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Am J Cardiol. 2010 Nov 1;106(9):1322-6. doi: 10.1016/j.amjcard.2010.06.062.

Late mortality among Danish patients with congenital heart defect.

Author information

1
Department of Cardiothoracic and Vascular Surgery T, Aarhus University Hospital, Denmark. mo@dce.au.dk

Abstract

To examine long-term mortality in Danish patients with congenital heart defect (CHD), we performed a population-based follow-up study using nationwide registries. We identified all children born in Denmark from January 1, 1977 to January 1, 2006 from the Danish Civil Registration System. Children with a primary diagnosis of CHD, diagnosed before 1 year of age, were then identified in the National Registry of Patients. We computed cumulative mortality of patients and the background population according to birth period (1977 to 1986, 1987 to 1996, and 1997 to 2005). We identified 6,646 patients with CHDs. Overall cumulative mortality estimates in patients with CHDs at 1 year and 10 and 25 years of age were 20% (95% confidence interval [CI] 19 to 21), 25% (95% CI 24 to 26), and 28% (95% CI 27 to 30). In Danes born in the same period equivalent mortality estimates were 0.6% (95% CI 0.6 to 0.6), 0.8% (95% CI 0.7 to 0.8), and 1.3% (95% CI 1.3 to 1.3). Mortality differed substantially according to heart defect type and mortality at 10 years of age ranged from 9% (95% CI 6 to 12) in patients with atrial septal defects (n = 361) to 55% (95% CI 45 to 66) in patients with common arterial trunk (n = 78). Mortality decreased during the study period; 1-year mortality was 28% (95% CI 26 to 31) for patients born from 1977 to 1986 (n = 2,907) compared to 13% (95% CI 12 to 15) for patients born from 1997 to 2005 (n = 2,741). Mortality decreased in all heart defect type categories. In conclusion, mortality in patients with CHD was high compared to the general population, especially in infancy, but also after 10 years of age, emphasizing the need for long-term medical follow up. Mortality at 1 year of age has decreased substantially during recent decades.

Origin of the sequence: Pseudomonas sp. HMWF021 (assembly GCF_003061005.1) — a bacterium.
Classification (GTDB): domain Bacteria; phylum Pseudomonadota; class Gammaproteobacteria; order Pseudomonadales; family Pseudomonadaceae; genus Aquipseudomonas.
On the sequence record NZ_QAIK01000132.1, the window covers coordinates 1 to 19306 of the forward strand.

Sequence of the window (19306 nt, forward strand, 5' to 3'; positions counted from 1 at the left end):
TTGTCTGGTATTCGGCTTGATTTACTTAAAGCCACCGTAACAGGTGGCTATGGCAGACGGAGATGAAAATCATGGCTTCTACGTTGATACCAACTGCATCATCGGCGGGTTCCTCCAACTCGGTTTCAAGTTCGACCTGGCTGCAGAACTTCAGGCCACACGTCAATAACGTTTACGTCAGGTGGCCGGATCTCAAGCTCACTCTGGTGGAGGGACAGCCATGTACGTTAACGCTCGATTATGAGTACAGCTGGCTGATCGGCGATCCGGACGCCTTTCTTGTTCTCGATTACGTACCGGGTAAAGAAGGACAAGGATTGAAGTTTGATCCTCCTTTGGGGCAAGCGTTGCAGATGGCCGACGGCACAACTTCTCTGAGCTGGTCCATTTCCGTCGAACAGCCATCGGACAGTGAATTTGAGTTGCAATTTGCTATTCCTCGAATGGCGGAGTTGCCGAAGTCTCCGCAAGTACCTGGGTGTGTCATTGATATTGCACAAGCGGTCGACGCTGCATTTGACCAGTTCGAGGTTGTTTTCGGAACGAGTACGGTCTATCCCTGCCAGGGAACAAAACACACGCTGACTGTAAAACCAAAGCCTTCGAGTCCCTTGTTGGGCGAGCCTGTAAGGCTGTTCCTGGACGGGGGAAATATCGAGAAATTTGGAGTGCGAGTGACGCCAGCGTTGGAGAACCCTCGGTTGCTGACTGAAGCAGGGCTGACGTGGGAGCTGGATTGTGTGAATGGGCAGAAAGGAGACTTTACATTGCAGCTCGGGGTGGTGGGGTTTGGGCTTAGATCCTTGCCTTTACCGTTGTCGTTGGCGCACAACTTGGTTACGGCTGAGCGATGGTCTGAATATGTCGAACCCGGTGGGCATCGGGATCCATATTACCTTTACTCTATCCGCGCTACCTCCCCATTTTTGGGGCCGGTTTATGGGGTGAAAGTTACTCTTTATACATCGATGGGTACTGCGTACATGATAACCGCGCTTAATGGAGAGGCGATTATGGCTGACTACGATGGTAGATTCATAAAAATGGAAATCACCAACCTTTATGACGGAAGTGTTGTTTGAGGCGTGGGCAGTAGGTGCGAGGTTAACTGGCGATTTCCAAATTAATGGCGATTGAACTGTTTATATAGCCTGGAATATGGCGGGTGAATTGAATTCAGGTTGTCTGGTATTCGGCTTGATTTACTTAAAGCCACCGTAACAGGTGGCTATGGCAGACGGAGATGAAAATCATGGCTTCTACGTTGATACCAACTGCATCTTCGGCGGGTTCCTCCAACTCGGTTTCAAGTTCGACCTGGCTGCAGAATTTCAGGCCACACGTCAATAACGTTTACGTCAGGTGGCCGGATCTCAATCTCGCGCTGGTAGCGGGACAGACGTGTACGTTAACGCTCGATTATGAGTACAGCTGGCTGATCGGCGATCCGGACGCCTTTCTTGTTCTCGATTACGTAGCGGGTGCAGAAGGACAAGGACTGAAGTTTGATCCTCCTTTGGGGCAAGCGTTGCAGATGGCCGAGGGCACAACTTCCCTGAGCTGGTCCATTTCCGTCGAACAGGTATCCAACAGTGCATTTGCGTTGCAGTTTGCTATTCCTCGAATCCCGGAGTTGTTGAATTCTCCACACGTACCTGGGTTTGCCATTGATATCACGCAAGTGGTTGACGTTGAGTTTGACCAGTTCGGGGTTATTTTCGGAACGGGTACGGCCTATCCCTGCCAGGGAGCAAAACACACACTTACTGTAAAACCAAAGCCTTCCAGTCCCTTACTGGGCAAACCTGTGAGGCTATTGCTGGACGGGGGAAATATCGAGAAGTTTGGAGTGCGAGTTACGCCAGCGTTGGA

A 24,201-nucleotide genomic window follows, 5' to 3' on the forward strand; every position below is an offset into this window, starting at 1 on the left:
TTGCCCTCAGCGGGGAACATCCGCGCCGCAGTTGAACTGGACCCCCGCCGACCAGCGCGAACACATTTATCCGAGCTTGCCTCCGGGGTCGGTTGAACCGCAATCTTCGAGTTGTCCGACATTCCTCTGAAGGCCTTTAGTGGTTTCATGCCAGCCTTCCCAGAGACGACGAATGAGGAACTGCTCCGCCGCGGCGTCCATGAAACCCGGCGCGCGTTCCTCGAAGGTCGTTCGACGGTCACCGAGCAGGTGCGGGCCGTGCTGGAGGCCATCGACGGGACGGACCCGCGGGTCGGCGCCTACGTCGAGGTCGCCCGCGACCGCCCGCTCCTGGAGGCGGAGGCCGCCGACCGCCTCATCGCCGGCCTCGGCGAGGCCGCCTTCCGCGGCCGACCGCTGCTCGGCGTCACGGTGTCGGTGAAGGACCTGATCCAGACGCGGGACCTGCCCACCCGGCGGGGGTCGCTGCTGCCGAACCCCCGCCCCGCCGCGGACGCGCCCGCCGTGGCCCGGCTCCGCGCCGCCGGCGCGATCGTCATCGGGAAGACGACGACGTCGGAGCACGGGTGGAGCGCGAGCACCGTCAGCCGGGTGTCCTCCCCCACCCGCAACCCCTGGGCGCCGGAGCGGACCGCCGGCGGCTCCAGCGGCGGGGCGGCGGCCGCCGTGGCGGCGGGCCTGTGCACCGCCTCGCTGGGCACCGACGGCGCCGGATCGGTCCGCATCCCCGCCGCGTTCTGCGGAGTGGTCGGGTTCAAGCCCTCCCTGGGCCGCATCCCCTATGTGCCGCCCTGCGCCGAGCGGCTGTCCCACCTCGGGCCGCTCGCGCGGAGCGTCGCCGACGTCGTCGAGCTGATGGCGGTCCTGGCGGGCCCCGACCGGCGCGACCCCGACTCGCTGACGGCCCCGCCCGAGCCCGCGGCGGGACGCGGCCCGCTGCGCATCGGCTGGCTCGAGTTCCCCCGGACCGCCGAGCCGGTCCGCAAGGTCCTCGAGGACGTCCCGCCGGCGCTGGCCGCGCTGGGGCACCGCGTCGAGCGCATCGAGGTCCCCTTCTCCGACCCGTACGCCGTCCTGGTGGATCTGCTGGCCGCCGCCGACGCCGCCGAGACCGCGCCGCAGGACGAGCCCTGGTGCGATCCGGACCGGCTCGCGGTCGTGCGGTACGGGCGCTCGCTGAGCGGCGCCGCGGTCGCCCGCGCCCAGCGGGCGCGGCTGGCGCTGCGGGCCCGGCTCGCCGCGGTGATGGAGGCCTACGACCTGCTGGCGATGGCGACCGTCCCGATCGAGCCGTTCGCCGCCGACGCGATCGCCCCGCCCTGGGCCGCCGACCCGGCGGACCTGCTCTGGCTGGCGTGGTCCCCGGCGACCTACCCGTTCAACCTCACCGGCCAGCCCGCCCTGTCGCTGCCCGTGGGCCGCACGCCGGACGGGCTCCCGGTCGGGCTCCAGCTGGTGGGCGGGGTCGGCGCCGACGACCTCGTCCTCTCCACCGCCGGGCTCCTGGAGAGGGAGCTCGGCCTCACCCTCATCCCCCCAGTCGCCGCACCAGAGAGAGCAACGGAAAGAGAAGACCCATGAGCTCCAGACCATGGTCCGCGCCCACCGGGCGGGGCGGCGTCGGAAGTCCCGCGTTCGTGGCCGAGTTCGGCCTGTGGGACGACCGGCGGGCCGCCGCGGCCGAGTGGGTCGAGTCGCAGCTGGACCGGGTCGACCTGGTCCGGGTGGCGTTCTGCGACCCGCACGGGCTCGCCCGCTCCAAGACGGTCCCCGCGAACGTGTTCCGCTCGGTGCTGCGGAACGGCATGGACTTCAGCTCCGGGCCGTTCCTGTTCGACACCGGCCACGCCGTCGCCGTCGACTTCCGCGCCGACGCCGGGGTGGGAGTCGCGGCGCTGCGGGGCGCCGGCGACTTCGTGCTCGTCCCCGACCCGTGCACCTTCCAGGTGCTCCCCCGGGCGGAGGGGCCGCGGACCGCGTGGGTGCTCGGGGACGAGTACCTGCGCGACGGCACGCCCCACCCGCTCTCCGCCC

PMID:
21029832
DOI:
10.1016/j.amjcard.2010.06.062
[Indexed for MEDLINE]

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